Employers and workers in healthcare settings and laboratories should follow good infection control and biosafety practices (including universal precautions) as appropriate, to prevent or minimize the risk of transmission of infectious agents (e.g., Zika virus). Always follow universal precautions for potential bloodborne pathogen (BBP) exposures, as described in OSHA's BBP standard (29 CFR 1910.1030).
In healthcare, standard precautions can be used to expand the universal precautions required by the BBP standard by adding several protections (including expanded PPE) not covered by the BBP standard. Standard precautions include, but are not limited to, hand hygiene and the use of PPE to avoid direct contact with blood and other potentially infectious materials, including laboratory specimens/samples. PPE may include gloves, gowns, masks and eye protection.
Hand hygiene consists of washing with soap and water or using alcohol-based hand rubs containing at least 60 percent alcohol. Soap and water are best for hands that are visibly soiled. Perform hand hygiene before and after any contact with a patient, after any contact with potentially infectious material, and before putting on and upon removing PPE, including gloves.
Laboratories should ensure that their facilities and practices meet the appropriate Biosafety Level (BSL) for the type of work being conducted (including the specific biological agents - in this case, Zika virus) in the laboratory. CDC has specific Biosafety Guidance for the Transportation of Specimens and for Work with Zika virus in the Laboratory.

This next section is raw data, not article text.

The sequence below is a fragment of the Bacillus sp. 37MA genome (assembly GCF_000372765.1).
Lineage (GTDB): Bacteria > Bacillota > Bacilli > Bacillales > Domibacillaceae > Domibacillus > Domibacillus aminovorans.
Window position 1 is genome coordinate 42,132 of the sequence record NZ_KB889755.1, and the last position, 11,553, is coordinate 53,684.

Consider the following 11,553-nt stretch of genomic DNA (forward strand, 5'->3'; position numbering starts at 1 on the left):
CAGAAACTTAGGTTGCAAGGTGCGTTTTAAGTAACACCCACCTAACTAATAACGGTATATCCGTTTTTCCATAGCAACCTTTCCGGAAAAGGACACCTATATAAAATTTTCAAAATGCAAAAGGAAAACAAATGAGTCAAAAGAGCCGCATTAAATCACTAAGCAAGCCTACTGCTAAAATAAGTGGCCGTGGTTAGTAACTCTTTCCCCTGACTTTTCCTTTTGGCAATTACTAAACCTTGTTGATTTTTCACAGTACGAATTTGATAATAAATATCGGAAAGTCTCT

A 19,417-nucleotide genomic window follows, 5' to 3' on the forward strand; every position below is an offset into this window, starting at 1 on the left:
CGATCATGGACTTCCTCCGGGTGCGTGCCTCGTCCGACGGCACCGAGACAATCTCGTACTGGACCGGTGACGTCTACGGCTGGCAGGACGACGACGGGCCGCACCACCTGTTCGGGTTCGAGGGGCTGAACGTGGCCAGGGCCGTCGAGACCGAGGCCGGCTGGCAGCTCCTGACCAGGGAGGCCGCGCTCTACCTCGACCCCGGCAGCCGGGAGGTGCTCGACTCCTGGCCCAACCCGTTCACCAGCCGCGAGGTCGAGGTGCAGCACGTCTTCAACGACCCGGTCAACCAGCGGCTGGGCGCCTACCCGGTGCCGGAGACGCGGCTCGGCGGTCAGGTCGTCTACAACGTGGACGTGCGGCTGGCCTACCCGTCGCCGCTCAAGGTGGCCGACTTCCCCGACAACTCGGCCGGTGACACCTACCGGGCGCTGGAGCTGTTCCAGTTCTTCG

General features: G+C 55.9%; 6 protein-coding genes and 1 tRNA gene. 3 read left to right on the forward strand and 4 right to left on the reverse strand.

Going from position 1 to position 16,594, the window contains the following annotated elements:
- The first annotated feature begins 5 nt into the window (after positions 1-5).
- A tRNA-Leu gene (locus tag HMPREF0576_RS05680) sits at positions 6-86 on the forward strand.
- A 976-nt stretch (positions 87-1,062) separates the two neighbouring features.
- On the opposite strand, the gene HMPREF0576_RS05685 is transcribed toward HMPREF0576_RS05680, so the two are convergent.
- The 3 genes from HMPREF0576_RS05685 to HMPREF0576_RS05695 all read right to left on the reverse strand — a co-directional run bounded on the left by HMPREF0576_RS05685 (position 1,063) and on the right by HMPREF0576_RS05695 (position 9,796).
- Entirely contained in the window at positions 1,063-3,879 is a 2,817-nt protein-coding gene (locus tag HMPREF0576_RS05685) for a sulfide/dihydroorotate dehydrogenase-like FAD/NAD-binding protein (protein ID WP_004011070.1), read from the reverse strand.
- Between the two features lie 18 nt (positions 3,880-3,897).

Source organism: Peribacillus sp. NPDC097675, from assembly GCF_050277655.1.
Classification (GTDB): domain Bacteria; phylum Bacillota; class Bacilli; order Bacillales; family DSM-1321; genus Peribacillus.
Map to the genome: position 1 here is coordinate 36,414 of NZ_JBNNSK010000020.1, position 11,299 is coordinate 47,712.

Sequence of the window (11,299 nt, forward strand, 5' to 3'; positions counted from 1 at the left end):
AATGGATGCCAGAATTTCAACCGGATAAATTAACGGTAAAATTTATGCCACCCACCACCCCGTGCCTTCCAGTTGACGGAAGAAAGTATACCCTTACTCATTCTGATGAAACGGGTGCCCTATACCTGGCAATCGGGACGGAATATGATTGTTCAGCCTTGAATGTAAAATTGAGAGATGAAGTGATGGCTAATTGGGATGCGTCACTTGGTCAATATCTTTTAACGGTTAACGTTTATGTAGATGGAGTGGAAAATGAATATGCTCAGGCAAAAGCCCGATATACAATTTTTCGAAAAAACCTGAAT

- Follow workplace standard operating procedures (e.g., workplace exposure control plans) and use the engineering controls and work practices available in the workplace to prevent exposure to blood or other potentially infectious materials.
- Do NOT bend, recap, or remove contaminated needles or other contaminated sharps. Properly dispose of these items in closable, puncture-resistant, leakproof, and labeled or color-coded containers.
- Use sharps with engineered sharps injury protection (SESIP) to avoid sharps-related injuries.
- Report all needlesticks, lacerations, and other exposure incidents to supervisors as soon as possible.
Employers should consider enhanced precautions in situations where workers are at increased risk of exposure to Zika virus or other hazards. CDC recommends healthcare workers use standard precautions during patient care regardless of suspected or confirmed Zika infection status. While there is no evidence of Zika transmission through aerosol exposure, minimizing the aerosolization of blood or body fluids as much as possible during patient care or laboratory tasks may help prevent workers from being exposed to other pathogens. Additional protections, including engineering controls to ensure containment of pathogens or enhanced PPE to prevent or reduce exposure, may be necessary during any aerosol generating procedures or other such tasks.